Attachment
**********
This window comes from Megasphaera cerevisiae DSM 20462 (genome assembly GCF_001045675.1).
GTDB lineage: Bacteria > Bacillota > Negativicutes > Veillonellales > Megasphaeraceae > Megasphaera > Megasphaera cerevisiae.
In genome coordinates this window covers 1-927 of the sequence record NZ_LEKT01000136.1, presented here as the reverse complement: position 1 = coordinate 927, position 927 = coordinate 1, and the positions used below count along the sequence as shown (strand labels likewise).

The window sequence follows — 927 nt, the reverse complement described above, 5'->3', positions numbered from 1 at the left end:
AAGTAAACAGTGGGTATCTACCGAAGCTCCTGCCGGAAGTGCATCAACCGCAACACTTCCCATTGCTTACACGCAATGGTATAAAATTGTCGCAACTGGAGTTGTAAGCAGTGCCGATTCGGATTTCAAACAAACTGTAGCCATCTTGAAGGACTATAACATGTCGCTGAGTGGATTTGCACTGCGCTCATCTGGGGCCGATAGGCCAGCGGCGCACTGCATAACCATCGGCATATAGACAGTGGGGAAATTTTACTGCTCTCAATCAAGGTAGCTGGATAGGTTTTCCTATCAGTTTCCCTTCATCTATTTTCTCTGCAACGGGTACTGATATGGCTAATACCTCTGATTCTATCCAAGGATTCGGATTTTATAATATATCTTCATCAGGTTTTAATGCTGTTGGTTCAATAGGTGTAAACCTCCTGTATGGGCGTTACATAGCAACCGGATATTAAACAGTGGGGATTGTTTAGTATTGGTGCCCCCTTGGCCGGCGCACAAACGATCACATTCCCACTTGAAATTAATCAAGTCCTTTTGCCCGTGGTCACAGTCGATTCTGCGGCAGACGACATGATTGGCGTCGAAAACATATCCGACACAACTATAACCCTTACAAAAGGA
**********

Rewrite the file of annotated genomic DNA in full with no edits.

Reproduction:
This window comes from Megasphaera cerevisiae DSM 20462 (genome assembly GCF_001045675.1).
GTDB lineage: Bacteria > Bacillota > Negativicutes > Veillonellales > Megasphaeraceae > Megasphaera > Megasphaera cerevisiae.
In genome coordinates this window covers 1-927 of the sequence record NZ_LEKT01000136.1, presented here as the reverse complement: position 1 = coordinate 927, position 927 = coordinate 1, and the positions used below count along the sequence as shown (strand labels likewise).

The window sequence follows — 927 nt, the reverse complement described above, 5'->3', positions numbered from 1 at the left end:
AAGTAAACAGTGGGTATCTACCGAAGCTCCTGCCGGAAGTGCATCAACCGCAACACTTCCCATTGCTTACACGCAATGGTATAAAATTGTCGCAACTGGAGTTGTAAGCAGTGCCGATTCGGATTTCAAACAAACTGTAGCCATCTTGAAGGACTATAACATGTCGCTGAGTGGATTTGCACTGCGCTCATCTGGGGCCGATAGGCCAGCGGCGCACTGCATAACCATCGGCATATAGACAGTGGGGAAATTTTACTGCTCTCAATCAAGGTAGCTGGATAGGTTTTCCTATCAGTTTCCCTTCATCTATTTTCTCTGCAACGGGTACTGATATGGCTAATACCTCTGATTCTATCCAAGGATTCGGATTTTATAATATATCTTCATCAGGTTTTAATGCTGTTGGTTCAATAGGTGTAAACCTCCTGTATGGGCGTTACATAGCAACCGGATATTAAACAGTGGGGATTGTTTAGTATTGGTGCCCCCTTGGCCGGCGCACAAACGATCACATTCCCACTTGAAATTAATCAAGTCCTTTTGCCCGTGGTCACAGTCGATTCTGCGGCAGACGACATGATTGGCGTCGAAAACATATCCGACACAACTATAACCCTTACAAAAGGA